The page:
Beware of These 10 Scary Investments

Do you want to see a financial advisor jump?

Bring up one of these frightening investments. These ideas give financial advisors goose bumps because they’re like Halloween candy: seemingly free, hard to resist, and in this case, likely to deliver financial cavities.

1. Investments bought through credit cards. Using a credit card to buy stock or other investments is essentially creating your own high-risk margin, says Donna Skeels Cygan, a certified financial planner and author of “The Joy of Financial Security: The Art and Science of Becoming Happier, Managing Your Money Wisely, and Creating a Secure Financial Future.”

It’s tempting to use a card that offers an introductory interest rate of zero to indulge in an individual stock, a mutual fund or commodity that looks like a great deal. You would let the investment regain value, then sell it, pay off the card before interest kicks in and keep the difference.
What could go wrong? Cygan counts the ways: The investment continues to lose value and you owe more than it’s worth. Then you’re stuck paying off the card with interest, and in the process, you ding your credit rating. Just don’t do it.

2. Marijuana companies. The bad idea du jour is investing in medical marijuana companies, says Linda Williams, professor of business administration at Tidewater Community College. “One person told me it’s like getting in on the ground floor of R.J. Reynolds,” she says.

Vending machines for marijuana, farms and distribution centers are all sprouting opportunities that will snuff out investors’ money, Williams says. “This is a generation that has grown up without marijuana having a stigma, so kids think it’s a legitimate investment vehicle,” she says. “But medical marijuana is scary because the regulations are still forming. The market could go up in smoke with one lawsuit for wrongful death by someone with [marijuana] in their system.”

3. Venture funds, commodities and other complicated investments. Don’t confuse the Securities and Exchange Commission reports and public listing status as a seal of approval for the company, Williams adds. “Do your due diligence. And if you don’t understand what the company does, don’t buy the stock,” she says.

4. Thinly disguised pyramid schemes. Online social networks have put multilevel marketing schemes on steroids, Williams says. She recently received an email from a student asking her opinion of World Ventures, which describes itself as a “home-based direct selling travel club,” but Williams describes it as a pyramid scheme. In fact, the Better Business Bureau has put an alert on World Ventures.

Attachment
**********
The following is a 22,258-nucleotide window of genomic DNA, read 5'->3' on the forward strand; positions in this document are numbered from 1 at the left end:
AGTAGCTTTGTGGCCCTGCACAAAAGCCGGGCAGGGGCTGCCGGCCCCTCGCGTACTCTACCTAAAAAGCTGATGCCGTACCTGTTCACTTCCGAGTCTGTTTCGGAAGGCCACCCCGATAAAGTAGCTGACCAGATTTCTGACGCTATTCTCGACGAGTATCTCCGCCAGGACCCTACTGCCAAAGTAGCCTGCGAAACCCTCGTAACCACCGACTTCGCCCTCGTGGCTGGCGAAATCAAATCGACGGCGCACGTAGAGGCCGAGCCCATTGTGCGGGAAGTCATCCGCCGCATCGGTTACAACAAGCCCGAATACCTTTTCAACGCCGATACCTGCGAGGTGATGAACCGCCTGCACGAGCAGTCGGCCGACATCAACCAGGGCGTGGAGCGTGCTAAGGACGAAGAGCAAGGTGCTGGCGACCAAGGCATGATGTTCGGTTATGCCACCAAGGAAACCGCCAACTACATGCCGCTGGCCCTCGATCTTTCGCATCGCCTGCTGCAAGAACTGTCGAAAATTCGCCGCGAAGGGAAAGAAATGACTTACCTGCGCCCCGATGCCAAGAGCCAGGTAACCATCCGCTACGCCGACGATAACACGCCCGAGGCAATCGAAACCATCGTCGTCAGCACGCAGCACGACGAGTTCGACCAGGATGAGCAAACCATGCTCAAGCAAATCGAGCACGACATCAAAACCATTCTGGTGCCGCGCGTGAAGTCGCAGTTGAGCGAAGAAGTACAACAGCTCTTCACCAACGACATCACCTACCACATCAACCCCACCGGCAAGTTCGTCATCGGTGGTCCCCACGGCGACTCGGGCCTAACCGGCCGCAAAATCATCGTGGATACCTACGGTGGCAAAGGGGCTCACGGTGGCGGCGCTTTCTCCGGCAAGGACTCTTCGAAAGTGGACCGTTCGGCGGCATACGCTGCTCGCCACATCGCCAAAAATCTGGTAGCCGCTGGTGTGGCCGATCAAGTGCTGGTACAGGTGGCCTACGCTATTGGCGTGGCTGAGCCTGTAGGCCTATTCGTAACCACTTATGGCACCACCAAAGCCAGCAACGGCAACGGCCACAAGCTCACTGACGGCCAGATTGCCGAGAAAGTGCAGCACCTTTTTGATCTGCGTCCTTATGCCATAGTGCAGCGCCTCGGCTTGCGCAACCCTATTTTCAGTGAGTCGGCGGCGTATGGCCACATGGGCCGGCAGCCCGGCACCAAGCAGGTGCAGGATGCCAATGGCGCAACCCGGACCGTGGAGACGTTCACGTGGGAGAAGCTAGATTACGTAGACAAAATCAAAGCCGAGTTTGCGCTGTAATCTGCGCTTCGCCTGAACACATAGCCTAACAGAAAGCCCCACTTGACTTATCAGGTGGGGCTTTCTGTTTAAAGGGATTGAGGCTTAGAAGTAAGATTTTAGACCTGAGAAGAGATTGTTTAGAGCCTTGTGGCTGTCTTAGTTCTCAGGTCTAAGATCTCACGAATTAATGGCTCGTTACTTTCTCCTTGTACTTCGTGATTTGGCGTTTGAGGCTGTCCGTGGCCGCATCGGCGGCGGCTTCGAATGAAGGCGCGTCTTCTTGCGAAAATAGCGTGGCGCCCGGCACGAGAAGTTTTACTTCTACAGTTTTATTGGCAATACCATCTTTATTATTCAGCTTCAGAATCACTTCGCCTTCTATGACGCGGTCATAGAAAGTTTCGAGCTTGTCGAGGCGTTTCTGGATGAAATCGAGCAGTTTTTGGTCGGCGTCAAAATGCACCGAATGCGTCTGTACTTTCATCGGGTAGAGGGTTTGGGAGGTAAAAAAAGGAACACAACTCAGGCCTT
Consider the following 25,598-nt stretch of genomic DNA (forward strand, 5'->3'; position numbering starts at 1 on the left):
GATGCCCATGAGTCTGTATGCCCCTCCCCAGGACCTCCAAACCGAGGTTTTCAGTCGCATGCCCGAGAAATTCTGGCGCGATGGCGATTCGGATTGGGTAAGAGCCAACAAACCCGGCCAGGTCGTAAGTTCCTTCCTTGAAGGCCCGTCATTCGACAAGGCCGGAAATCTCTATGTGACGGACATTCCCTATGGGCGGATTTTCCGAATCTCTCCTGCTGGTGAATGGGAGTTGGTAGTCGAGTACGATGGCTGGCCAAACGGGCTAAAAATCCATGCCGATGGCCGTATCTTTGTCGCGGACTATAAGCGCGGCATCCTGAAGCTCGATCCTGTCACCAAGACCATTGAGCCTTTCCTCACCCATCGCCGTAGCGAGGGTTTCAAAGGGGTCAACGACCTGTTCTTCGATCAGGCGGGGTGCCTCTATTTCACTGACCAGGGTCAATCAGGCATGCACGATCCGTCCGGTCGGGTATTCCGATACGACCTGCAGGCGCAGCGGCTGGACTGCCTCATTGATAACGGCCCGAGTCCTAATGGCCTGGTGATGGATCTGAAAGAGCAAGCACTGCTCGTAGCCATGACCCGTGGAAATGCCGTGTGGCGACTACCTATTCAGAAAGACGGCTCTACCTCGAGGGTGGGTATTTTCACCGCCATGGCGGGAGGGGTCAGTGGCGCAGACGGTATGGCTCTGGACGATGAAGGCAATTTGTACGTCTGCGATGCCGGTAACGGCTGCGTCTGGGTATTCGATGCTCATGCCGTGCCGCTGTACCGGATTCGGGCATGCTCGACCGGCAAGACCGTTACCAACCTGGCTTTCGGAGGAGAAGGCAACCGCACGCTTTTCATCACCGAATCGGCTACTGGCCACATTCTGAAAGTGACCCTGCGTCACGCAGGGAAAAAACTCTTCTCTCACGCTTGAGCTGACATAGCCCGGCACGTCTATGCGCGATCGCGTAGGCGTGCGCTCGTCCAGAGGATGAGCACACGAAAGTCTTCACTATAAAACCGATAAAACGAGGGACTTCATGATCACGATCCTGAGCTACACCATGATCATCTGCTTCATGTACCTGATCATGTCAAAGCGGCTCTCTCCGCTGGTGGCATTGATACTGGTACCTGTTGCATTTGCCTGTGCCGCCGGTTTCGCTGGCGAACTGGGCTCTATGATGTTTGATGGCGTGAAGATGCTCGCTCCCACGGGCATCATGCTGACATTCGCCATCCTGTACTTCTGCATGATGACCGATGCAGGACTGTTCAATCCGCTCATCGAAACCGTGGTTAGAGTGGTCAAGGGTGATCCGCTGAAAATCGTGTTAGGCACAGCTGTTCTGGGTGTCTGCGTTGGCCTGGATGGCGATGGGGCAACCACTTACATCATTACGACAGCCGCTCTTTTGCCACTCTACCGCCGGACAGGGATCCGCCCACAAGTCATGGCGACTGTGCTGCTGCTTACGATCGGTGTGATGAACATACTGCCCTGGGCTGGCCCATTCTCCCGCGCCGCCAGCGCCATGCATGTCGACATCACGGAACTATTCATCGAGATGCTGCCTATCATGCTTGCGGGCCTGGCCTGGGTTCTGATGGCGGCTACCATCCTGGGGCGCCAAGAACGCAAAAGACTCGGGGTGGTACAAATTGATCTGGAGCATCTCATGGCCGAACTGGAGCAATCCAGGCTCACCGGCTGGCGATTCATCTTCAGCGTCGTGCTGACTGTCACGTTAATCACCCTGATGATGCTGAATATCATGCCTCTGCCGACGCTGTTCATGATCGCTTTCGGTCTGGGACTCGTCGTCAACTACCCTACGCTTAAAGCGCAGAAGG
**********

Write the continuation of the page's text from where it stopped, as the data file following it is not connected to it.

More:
5. Peer lending and fundraising networks. These networks have lowered some people’s skepticism, Williams notes. To compound the problem, the steady drumbeat of news about college dropouts who sold half-baked ideas to huge tech companies has made many young people susceptible to “once in a lifetime” offers pitched by scam artists, Williams says.

“I had one student who paid $5,000 for a freestanding breathalyzer to put in a bar. The idea was that people would pay $1 to blow into it to see if they were too drunk to drive. But the money was gone,” Williams says.

Another controversial outfit is LendingClub.com, a peer-lending company that purports to deliver high returns if you invest in loans to average Joes and Janes, but which is operating in a regulatory gray area, to put it kindly.

6. Your home. Deluding yourself that your primary residence is a great investment is a ghastly idea, Cygan says. She once had an empty-nester client move to a bigger house for retirement, with all the attendant debt. “Now, all their income and financial projections don’t work,” she says. “This house is eating them alive.”

7. Your employer. Don’t own too much stock in the company you work for, says David Gilg, adjunct instructor in business management at Columbus State Community College and a self-employed retirement advisor. Some people think they are signaling their loyalty to the company by keeping every share they are given, he says, but that just puts the entire portfolio at risk. It’s easy to lose track of shares funneled into your 401(k) plan, but take the time to rebalance that portfolio, he advises.

8. Friends’ employers. Don’t put much stock in supposedly “insider” information shared by friends about their employers, Gilg says. He is also skeptical when students or clients take recommendations from friends whose jobs involve limited insight into financial functions, such as checking credit reports at an auto dealership. It’s not smart, Gilg says, to put money where other people’s mouths are.

9. Highly volatile investments. What’s truly frightening is the prospect of not being able to get back the money you put into an investment, Williams says. If you’re tempted to invest, find out how you’d pull back the funds if you had an emergency in a month. That question should reveal conditions, fees and hidden triggers, she says. The same goes, she adds, for venture funds, commodities, derivatives, currency arbitrage and other “opportunities” promoted as fast-in, fast-out, easy money. The tipoff is that the offer comes with lots of pressure for an immediate decision to catch a fleeting opportunity, Williams says.

10. Penny stocks. Steer clear of penny stocks, which are low-priced, thinly traded shares that are generally considered speculative investments, according to the SEC. These securities, which may seem like bargains because they typically trade at less than $5 share, can be difficult to sell, the SEC says, adding that since it may be tough to find quotes for certain penny stocks, “they may be difficult, or even impossible, to accurately price.”